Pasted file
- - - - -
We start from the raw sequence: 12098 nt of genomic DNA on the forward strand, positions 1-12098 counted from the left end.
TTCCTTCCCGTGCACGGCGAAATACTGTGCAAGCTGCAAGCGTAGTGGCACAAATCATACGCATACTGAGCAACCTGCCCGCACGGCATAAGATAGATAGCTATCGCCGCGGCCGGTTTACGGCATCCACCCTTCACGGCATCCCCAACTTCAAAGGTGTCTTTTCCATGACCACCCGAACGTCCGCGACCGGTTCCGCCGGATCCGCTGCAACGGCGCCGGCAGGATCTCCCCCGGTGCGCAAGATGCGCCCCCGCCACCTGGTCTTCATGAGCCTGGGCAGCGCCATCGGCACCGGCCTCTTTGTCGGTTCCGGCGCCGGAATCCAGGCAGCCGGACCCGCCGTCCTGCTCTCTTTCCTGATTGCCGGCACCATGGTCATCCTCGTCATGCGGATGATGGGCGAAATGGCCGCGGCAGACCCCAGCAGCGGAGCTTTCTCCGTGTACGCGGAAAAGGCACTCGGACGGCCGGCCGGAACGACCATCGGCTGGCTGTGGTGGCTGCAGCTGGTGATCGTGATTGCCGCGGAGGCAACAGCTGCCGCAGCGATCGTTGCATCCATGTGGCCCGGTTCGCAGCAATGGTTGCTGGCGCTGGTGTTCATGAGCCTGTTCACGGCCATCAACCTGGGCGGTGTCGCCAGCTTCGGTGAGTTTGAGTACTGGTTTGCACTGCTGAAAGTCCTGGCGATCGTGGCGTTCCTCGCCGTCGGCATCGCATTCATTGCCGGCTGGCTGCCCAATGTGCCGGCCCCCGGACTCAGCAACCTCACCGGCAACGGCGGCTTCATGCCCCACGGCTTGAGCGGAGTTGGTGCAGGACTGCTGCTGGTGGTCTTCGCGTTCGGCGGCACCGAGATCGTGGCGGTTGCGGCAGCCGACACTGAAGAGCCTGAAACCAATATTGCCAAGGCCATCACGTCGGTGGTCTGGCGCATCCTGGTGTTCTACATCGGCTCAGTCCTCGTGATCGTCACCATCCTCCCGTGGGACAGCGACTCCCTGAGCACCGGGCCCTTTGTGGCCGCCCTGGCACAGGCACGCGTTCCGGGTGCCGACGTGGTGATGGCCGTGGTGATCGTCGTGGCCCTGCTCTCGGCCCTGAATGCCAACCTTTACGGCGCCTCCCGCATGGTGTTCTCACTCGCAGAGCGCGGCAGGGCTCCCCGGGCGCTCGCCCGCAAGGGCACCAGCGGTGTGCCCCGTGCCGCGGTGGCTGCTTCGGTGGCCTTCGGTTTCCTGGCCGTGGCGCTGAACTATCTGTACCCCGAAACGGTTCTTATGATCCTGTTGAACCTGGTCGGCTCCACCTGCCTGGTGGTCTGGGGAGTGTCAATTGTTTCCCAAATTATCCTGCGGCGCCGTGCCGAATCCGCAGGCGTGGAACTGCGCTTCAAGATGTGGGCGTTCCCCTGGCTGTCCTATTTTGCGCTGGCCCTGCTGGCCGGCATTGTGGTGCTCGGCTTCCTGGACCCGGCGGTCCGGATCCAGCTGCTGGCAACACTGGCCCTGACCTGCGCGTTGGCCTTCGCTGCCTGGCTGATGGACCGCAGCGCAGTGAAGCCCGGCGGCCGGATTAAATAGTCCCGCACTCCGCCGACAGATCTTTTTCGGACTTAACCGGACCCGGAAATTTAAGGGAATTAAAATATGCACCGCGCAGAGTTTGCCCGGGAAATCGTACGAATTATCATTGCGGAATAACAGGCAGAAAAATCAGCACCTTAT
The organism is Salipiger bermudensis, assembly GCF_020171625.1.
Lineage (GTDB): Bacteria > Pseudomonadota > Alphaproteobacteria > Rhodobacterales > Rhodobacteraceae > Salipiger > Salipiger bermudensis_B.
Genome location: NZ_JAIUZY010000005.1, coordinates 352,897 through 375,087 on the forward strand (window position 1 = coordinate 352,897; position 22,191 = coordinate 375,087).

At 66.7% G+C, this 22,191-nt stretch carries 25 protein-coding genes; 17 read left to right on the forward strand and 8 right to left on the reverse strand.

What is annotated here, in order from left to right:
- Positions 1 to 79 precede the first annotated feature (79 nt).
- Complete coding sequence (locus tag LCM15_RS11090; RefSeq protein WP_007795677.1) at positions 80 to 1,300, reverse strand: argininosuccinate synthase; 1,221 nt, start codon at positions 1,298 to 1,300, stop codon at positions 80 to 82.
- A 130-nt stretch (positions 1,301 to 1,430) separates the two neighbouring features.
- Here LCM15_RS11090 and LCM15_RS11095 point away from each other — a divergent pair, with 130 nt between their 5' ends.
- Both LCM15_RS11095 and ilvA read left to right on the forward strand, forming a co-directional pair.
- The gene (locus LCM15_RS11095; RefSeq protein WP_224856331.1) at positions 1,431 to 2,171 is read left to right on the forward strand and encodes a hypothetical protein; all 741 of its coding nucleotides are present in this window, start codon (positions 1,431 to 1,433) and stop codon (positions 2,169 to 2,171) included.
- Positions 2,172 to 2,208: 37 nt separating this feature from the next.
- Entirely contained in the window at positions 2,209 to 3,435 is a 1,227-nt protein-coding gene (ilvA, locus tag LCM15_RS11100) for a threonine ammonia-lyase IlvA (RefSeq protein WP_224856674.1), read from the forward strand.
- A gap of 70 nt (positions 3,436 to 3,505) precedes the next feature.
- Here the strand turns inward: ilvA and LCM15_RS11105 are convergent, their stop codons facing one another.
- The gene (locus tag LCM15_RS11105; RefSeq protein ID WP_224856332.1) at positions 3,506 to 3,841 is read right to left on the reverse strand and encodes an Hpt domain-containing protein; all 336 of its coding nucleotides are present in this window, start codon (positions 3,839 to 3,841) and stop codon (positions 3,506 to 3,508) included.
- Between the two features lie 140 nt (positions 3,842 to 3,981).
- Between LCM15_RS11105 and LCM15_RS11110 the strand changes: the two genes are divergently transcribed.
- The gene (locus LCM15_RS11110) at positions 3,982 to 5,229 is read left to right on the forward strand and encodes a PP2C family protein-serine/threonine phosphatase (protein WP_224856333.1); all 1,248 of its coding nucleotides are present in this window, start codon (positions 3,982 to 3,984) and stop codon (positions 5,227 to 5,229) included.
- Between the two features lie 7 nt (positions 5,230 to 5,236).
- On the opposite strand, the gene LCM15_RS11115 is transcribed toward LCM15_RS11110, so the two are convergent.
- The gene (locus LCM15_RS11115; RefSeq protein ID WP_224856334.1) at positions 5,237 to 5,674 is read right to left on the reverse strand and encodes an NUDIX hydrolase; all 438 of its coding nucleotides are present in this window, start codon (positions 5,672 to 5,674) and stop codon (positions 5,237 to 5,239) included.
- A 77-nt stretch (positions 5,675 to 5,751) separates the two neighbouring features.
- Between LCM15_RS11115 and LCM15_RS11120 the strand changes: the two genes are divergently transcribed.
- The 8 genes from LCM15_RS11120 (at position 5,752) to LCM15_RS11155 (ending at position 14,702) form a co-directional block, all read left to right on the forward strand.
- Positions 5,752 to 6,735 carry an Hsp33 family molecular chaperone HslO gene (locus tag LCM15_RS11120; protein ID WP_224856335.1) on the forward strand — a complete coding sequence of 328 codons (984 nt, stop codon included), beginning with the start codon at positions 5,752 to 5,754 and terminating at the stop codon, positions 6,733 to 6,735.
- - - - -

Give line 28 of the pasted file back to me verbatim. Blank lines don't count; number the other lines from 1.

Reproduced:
- Positions 5,752 to 6,735 carry an Hsp33 family molecular chaperone HslO gene (locus tag LCM15_RS11120; protein ID WP_224856335.1) on the forward strand — a complete coding sequence of 328 codons (984 nt, stop codon included), beginning with the start codon at positions 5,752 to 5,754 and terminating at the stop codon, positions 6,733 to 6,735.